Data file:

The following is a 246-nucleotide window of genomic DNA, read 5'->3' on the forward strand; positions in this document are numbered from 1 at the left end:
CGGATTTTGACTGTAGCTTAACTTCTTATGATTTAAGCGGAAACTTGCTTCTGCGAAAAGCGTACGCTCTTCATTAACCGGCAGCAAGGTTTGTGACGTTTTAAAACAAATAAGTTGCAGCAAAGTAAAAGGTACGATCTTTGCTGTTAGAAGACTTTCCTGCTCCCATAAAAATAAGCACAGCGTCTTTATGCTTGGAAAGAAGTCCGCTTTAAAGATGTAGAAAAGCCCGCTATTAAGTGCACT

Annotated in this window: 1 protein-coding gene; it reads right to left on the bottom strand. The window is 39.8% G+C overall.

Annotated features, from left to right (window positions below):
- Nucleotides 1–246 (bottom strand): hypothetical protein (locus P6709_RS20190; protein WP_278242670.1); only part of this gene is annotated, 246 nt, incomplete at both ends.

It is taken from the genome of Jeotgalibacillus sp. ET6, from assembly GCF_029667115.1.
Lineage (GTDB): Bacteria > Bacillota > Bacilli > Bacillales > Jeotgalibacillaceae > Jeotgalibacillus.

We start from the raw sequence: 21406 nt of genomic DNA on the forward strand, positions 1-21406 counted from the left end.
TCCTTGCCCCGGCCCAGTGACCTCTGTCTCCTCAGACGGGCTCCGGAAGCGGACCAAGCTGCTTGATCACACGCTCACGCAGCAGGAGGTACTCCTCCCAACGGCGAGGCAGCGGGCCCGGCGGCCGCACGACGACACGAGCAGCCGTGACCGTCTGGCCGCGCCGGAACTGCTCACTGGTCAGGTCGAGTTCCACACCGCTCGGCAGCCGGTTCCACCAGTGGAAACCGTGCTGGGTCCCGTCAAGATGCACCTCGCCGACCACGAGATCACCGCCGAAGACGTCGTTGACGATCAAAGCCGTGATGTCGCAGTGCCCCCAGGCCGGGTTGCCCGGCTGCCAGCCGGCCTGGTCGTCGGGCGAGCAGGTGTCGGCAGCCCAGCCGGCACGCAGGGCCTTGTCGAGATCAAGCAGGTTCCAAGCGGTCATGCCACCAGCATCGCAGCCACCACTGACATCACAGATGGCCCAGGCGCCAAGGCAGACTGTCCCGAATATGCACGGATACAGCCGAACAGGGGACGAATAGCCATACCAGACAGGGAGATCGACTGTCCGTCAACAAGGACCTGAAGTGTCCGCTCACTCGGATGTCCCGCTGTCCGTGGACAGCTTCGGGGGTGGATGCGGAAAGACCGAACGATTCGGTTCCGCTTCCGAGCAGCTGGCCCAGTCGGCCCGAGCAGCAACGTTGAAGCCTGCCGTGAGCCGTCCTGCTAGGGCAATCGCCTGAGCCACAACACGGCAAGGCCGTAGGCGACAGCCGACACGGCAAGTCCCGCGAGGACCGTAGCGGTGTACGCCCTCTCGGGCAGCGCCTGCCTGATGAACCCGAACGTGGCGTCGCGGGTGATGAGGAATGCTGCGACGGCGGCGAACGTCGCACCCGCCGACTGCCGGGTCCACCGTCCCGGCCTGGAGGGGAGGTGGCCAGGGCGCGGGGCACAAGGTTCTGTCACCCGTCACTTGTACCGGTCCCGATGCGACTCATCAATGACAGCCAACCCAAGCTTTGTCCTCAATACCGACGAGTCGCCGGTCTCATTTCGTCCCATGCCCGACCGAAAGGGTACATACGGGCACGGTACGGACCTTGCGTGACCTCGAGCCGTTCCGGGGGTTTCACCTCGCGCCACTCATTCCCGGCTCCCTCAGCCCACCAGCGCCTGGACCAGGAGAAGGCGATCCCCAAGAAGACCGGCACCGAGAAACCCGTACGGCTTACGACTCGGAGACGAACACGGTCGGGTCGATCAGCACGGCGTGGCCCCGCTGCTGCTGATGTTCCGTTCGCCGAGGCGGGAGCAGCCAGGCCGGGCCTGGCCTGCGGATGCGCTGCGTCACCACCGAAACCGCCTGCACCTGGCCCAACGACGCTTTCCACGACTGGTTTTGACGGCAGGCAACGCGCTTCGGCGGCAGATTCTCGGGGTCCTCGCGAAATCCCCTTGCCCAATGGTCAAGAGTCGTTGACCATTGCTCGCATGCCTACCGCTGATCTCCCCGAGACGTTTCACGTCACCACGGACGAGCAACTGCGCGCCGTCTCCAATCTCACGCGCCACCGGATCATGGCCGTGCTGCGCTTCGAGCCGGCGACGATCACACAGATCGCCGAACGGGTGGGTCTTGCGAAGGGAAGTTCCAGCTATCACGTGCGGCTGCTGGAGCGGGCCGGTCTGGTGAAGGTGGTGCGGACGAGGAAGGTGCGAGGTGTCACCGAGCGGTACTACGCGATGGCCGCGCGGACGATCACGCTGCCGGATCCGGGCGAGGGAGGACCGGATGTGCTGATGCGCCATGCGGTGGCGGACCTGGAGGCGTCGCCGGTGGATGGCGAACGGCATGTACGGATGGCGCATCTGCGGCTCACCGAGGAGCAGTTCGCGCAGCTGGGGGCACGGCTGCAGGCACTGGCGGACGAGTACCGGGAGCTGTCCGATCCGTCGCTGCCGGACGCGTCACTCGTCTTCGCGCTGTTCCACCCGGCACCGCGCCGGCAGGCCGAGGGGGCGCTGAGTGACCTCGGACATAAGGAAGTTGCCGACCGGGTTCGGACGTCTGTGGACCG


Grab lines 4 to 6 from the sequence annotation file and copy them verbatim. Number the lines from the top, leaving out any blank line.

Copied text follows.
Annotated features, from left to right (window positions below):
- Nucleotides 1–246 (bottom strand): hypothetical protein (locus P6709_RS20190; protein WP_278242670.1); only part of this gene is annotated, 246 nt, incomplete at both ends.

It is taken from the genome of Jeotgalibacillus sp. ET6, from assembly GCF_029667115.1.